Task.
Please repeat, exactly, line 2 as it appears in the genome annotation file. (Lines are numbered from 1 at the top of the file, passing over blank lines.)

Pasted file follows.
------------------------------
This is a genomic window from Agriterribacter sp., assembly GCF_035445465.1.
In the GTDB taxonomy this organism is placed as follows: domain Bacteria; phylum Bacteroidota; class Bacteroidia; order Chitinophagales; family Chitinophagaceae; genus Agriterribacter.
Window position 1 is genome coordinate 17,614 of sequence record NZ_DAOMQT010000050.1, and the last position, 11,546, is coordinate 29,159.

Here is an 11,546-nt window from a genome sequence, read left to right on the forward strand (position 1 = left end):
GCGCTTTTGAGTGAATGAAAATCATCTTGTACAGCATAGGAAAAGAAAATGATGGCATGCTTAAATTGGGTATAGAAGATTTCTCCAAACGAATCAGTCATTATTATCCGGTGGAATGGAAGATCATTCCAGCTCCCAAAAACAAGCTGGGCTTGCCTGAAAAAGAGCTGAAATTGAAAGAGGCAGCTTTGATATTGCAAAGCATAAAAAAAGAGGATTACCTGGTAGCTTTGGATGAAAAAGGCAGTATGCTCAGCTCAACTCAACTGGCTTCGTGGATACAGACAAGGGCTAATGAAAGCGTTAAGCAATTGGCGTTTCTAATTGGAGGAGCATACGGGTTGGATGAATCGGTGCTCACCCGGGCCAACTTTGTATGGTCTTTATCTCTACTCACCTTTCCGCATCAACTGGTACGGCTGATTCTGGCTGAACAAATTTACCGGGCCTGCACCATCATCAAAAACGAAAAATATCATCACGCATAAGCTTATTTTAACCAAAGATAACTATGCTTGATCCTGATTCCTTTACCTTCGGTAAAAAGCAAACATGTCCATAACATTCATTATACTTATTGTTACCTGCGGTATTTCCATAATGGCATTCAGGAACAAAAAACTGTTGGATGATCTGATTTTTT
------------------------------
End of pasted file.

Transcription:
In the GTDB taxonomy this organism is placed as follows: domain Bacteria; phylum Bacteroidota; class Bacteroidia; order Chitinophagales; family Chitinophagaceae; genus Agriterribacter.